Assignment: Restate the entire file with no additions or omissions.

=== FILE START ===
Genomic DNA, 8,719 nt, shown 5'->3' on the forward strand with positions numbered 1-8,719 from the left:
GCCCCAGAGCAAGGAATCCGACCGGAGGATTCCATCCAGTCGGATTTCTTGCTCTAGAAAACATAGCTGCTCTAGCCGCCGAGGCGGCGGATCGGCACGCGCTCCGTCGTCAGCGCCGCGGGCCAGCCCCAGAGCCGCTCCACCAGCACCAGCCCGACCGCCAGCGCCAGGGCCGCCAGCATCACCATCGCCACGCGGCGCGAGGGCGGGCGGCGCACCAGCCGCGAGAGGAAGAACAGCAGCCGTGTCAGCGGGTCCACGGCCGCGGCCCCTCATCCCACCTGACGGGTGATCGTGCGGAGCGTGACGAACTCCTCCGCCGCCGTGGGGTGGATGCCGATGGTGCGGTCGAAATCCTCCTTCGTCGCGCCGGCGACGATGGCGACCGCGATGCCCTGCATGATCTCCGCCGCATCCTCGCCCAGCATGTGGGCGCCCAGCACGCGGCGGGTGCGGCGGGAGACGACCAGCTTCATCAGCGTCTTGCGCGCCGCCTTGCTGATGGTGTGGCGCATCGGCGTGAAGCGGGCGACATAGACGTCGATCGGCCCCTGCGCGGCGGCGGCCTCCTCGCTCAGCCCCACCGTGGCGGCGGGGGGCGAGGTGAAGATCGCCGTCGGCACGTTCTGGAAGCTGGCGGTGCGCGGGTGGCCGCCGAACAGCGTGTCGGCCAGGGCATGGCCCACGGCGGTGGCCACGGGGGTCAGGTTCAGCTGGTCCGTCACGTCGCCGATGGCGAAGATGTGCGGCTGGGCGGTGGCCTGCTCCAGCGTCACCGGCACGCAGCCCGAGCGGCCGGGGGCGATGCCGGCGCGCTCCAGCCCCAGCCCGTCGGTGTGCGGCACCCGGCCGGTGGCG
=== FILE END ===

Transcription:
Genomic DNA, 8,719 nt, shown 5'->3' on the forward strand with positions numbered 1-8,719 from the left:
GCCCCAGAGCAAGGAATCCGACCGGAGGATTCCATCCAGTCGGATTTCTTGCTCTAGAAAACATAGCTGCTCTAGCCGCCGAGGCGGCGGATCGGCACGCGCTCCGTCGTCAGCGCCGCGGGCCAGCCCCAGAGCCGCTCCACCAGCACCAGCCCGACCGCCAGCGCCAGGGCCGCCAGCATCACCATCGCCACGCGGCGCGAGGGCGGGCGGCGCACCAGCCGCGAGAGGAAGAACAGCAGCCGTGTCAGCGGGTCCACGGCCGCGGCCCCTCATCCCACCTGACGGGTGATCGTGCGGAGCGTGACGAACTCCTCCGCCGCCGTGGGGTGGATGCCGATGGTGCGGTCGAAATCCTCCTTCGTCGCGCCGGCGACGATGGCGACCGCGATGCCCTGCATGATCTCCGCCGCATCCTCGCCCAGCATGTGGGCGCCCAGCACGCGGCGGGTGCGGCGGGAGACGACCAGCTTCATCAGCGTCTTGCGCGCCGCCTTGCTGATGGTGTGGCGCATCGGCGTGAAGCGGGCGACATAGACGTCGATCGGCCCCTGCGCGGCGGCGGCCTCCTCGCTCAGCCCCACCGTGGCGGCGGGGGGCGAGGTGAAGATCGCCGTCGGCACGTTCTGGAAGCTGGCGGTGCGCGGGTGGCCGCCGAACAGCGTGTCGGCCAGGGCATGGCCCACGGCGGTGGCCACGGGGGTCAGGTTCAGCTGGTCCGTCACGTCGCCGATGGCGAAGATGTGCGGCTGGGCGGTGGCCTGCTCCAGCGTCACCGGCACGCAGCCCGAGCGGCCGGGGGCGATGCCGGCGCGCTCCAGCCCCAGCCCGTCGGTGTGCGGCACCCGGCCGGTGGCG